For our second-to-last installment of season 4, we head to the Stockholm Skärgården. The Skärgården is an archipelago of somewhere between 20,000 and 35,000 islands, depending on who you ask and how you define “island.” The first estimate that I heard was 20,000, and the count kept getting higher and higher as time went by. Anders’ statement that there were “35,000 islands” was the highest one I heard of all. A ferry captain on one of our vessels said there 25,000, and I tend to think that his answer is probably most accurate since he works there for a living. But what do I know?
When we arrived at our first ferry in Stockholm, I was excited because I grew up traveling on ferries to get around the Puget Sound. They are an integral element to the transportation system in western Washington, linking the west sound to the east sound and several islands in between. The mile-long span that is the Tacoma Narrows Bridge, near my hometown of Gig Harbor, is the only bridge that connects the east and west. Before the bridge was built the only way to get from one side to the other was by boat. Back when my ancestors first arrived here they took the vessels of the “mosquito fleet” to cross from Tacoma to Gig Harbor. So ferries are connected with me and my family’s history, and they remind me of home.
Similarly, Washington State has its own archipelago, the San Juan Islands. There aren’t nearly as many islands as in Stockholm’s Skärgården, but I spent time in the San Juans almost every summer as a kid. My parents build small rowing and sailing boats for a living, and used to trade one of their yacht tenders for a charter of the customer’s yacht. The boat would serve as “home away from home” for a couple weeks. We’d anchor out and explore the bays and beaches of the islands, sometimes staying in the little towns that dot the islands but much of our time was spent out on the water, fishing, crabbing, or just taking a leisurely row.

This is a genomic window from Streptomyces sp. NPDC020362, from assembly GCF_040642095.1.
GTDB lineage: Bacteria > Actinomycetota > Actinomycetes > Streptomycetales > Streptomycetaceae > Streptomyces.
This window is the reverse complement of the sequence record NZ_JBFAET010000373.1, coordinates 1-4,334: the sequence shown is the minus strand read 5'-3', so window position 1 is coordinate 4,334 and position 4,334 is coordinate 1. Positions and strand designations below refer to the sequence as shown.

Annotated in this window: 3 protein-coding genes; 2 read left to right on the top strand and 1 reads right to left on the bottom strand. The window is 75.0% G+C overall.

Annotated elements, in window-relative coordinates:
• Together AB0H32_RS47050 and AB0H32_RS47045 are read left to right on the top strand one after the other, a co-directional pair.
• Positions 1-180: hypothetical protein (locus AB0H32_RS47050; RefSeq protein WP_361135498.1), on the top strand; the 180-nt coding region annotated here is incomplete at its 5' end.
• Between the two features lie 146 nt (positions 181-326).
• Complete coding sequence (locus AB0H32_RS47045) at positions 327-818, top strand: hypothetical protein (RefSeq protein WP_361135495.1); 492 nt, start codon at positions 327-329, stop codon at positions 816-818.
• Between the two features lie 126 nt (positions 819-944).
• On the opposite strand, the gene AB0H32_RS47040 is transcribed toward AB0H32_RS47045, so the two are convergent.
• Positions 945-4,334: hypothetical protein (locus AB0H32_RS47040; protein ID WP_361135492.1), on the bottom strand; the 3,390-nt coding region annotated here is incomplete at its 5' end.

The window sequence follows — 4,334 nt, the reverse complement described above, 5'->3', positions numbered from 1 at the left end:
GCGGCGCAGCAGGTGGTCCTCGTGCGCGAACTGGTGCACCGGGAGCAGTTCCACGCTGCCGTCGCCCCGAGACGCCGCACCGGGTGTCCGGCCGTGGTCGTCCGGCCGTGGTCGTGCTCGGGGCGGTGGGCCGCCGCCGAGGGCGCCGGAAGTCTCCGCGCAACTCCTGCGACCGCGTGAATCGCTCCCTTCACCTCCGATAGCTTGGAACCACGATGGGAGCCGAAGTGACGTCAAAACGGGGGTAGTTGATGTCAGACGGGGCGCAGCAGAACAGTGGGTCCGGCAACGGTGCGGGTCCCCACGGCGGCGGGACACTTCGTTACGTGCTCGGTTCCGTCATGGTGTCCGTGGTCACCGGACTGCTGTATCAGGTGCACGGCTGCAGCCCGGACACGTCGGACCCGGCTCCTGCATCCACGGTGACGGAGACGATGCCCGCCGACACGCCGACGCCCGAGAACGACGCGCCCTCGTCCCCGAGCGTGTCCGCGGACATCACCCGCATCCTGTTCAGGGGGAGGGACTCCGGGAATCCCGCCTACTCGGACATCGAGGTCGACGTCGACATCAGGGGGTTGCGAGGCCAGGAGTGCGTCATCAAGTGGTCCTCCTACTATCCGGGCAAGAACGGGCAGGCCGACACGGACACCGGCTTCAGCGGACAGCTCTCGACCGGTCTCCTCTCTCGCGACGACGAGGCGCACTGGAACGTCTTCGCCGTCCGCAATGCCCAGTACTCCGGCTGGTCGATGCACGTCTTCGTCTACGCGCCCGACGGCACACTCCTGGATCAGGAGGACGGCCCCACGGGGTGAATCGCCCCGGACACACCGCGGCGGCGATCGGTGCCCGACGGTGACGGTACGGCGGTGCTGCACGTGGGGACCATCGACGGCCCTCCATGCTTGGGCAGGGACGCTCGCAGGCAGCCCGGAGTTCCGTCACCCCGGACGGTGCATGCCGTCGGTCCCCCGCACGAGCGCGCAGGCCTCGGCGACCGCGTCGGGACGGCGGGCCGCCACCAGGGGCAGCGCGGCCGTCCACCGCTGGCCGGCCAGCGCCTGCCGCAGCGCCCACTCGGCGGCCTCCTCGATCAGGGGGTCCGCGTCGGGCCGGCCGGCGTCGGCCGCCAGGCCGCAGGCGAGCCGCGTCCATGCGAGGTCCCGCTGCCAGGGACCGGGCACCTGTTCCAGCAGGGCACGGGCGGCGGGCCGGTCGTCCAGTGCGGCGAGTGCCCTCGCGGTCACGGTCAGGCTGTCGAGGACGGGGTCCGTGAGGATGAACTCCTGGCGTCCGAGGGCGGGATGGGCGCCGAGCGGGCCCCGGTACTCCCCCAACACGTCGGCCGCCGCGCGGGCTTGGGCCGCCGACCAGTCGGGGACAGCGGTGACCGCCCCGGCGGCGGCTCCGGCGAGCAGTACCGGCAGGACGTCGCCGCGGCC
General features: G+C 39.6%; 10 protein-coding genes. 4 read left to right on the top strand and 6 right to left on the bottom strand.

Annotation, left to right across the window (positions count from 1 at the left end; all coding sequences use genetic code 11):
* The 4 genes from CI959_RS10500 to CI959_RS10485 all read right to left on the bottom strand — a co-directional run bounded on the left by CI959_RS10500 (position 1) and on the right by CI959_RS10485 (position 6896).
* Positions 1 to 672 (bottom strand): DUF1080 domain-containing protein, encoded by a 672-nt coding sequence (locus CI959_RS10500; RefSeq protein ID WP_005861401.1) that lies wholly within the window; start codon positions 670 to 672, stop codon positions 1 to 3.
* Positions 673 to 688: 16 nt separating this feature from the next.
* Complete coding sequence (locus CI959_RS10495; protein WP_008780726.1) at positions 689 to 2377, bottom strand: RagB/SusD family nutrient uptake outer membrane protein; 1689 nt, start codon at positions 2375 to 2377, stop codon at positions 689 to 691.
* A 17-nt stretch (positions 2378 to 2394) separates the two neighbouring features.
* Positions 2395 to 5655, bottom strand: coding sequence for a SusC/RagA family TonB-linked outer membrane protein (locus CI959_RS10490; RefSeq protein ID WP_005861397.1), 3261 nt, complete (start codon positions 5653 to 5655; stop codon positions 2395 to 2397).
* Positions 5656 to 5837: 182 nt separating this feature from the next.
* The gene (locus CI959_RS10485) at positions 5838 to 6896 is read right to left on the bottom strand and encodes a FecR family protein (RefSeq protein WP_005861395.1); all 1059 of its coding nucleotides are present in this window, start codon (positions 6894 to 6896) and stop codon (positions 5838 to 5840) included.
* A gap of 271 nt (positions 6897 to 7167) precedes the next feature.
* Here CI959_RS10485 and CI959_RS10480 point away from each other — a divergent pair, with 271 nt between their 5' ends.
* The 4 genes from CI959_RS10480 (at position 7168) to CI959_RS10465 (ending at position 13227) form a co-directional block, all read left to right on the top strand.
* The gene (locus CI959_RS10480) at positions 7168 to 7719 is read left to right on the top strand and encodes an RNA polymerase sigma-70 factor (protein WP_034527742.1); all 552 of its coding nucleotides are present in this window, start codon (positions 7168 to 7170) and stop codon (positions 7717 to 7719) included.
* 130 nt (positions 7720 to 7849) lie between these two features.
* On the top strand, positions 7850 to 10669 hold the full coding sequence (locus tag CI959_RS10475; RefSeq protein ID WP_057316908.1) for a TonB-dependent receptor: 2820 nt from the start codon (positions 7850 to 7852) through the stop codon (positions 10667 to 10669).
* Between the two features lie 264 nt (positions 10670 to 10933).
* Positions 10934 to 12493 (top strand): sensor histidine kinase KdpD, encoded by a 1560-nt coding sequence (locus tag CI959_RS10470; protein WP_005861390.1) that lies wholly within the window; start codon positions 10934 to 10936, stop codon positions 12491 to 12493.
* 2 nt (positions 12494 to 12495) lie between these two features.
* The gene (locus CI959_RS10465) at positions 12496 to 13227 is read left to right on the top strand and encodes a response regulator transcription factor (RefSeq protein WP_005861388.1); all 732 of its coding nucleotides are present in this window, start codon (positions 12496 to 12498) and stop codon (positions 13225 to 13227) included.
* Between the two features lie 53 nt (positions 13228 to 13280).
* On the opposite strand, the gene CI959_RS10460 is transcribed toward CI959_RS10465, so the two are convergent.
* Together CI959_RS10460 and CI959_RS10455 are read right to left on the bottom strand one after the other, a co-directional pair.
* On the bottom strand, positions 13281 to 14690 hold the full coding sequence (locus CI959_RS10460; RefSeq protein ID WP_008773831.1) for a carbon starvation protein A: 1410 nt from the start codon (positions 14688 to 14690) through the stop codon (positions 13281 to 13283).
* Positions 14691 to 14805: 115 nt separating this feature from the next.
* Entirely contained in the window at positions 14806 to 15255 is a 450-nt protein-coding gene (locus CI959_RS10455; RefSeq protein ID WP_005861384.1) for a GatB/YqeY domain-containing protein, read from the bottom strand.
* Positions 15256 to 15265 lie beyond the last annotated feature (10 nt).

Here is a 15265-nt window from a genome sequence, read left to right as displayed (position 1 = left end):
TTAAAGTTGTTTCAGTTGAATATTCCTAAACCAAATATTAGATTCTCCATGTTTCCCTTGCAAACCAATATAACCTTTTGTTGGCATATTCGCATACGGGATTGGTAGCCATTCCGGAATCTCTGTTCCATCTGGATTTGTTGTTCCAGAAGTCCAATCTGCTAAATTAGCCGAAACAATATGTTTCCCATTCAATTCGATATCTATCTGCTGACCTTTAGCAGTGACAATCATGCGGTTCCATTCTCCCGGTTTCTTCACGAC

Needless to say, I was instantly in love with the Skärgården. Riding the ferry and watching the islands go by, pointing out our favorites of the Swedish houses as they passed was very familiar to me. Even as it clouded over and got chilly I still had fun – I was wearing four layers that day and even with all that I was still cold! We could have just gone inside but it was a lot nicer up top where we could look around at the scenery on all sides. But we were thankful when we arrived at Grinda and found a place for fika – we all enjoyed holding our cups of tea and coffee to try to keep our hands warm. We also saw a deer as we headed up from the ferry dock! I didn’t see a moose when we were up north (though Jennette did) so it was fun to see some wildlife. Courtney and I saw a huge black bird when we were in Småland but up until then that was the largest animal we’d seen. The deer in the San Juans are tiny little things so I for some reason thought all island-dwelling deer must be like that. I guess not!
The boat competition